Hmmmm...George Morris, Littauer, Chamberlin and others with a pretty impressive track record disagree with you. The US Cavalry manual said:
"Toes turned in stiffen the ankles, force the heels out, and cause loss of contact of proper parts of the calves of the legs. This fault reduces the security of the rider and makes the correct use of the legs impossible. Excessively turned out toes stiffen the ankles, put the knees out of contact, place the rider on the back of his thighs and disrupt the seat."
Where is that sweet spot? It varies for each person and depends in part on what horse they are on. It could run as little as 10 deg, or as much as 45 deg.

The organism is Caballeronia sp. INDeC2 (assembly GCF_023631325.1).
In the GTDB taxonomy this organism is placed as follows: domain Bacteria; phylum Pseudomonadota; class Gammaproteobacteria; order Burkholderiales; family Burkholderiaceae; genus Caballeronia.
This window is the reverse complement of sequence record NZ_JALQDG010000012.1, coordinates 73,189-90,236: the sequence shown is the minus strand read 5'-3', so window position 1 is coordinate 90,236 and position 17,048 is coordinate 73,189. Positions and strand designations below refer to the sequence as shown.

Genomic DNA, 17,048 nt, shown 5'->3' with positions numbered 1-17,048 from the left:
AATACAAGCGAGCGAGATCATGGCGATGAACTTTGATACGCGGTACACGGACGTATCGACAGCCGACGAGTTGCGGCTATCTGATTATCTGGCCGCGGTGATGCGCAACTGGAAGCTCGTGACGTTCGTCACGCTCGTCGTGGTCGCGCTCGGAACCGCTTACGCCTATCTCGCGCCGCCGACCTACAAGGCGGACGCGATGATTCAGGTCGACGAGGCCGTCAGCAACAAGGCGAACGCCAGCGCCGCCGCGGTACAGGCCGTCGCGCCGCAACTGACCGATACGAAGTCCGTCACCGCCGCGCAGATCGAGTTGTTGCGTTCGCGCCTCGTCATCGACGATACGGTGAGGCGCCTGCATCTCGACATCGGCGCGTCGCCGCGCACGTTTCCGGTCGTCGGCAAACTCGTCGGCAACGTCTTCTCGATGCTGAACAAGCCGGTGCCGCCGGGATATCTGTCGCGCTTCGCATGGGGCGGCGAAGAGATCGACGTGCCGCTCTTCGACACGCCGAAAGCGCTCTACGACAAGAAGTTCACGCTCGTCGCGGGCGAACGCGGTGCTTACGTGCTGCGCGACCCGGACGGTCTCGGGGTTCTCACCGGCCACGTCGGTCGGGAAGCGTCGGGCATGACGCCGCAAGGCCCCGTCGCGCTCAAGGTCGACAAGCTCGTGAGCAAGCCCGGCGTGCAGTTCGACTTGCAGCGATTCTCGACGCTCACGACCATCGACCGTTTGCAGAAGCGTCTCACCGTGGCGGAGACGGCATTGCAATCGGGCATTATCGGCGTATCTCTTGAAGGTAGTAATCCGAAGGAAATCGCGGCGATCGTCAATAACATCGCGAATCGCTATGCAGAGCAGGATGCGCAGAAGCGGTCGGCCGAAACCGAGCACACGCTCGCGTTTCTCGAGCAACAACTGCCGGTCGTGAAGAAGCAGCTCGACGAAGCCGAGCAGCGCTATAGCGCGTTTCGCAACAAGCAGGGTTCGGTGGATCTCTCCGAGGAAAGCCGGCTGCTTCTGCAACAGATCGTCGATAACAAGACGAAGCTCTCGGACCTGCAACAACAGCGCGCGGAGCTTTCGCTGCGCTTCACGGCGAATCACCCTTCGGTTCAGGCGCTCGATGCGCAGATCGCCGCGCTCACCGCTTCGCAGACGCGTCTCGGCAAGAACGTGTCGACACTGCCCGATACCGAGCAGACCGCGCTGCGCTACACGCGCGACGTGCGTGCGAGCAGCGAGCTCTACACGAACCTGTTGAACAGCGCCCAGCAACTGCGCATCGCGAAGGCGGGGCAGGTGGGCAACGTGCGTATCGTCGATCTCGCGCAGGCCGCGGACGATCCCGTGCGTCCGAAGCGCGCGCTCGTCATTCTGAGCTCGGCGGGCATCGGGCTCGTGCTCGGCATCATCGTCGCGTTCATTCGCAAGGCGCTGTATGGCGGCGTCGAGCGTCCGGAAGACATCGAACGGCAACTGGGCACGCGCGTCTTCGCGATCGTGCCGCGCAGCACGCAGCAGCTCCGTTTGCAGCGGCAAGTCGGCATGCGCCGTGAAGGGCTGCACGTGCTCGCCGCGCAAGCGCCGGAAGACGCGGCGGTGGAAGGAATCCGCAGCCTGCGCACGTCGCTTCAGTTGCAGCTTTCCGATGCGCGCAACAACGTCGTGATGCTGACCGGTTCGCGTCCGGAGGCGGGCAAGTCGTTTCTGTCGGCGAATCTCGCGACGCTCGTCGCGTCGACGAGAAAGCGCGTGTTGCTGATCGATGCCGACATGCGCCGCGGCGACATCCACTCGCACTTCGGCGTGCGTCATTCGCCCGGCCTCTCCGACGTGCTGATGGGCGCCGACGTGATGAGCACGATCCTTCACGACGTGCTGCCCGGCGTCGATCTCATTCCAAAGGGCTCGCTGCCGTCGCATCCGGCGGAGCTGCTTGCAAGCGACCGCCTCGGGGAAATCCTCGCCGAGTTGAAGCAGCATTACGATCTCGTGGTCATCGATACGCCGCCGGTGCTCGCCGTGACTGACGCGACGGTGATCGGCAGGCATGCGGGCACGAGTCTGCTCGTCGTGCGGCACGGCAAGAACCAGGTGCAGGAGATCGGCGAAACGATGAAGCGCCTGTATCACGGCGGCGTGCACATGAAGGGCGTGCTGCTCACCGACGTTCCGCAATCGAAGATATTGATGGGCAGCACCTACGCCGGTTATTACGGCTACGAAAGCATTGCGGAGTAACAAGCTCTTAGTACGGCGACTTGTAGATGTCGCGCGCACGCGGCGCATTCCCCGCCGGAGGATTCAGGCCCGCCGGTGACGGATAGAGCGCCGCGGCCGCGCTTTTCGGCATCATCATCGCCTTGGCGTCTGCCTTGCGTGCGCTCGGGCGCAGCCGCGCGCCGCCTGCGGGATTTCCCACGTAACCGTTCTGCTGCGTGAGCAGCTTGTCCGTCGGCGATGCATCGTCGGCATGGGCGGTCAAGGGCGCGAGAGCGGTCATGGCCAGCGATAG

Just don't duck foot it. The comment I was referring to just said - stick your toes out - which to a novice rider and be interpreted as the latter part of your quote. Actually - I'm pretty sure I paraphrased that last part - that excessively pointing your toe of leads to your knee coming off and rolling onto the back of your leg. I agree - you want a natural "roll" to you leg so your toes come off the horse naturally. Really the depend on how "far" is where the inseam of your calf falls on the horse and how your ankles "attach" from there.
But you don't want to STICK your toes out to gain false balance and create a whole other tub of troubles.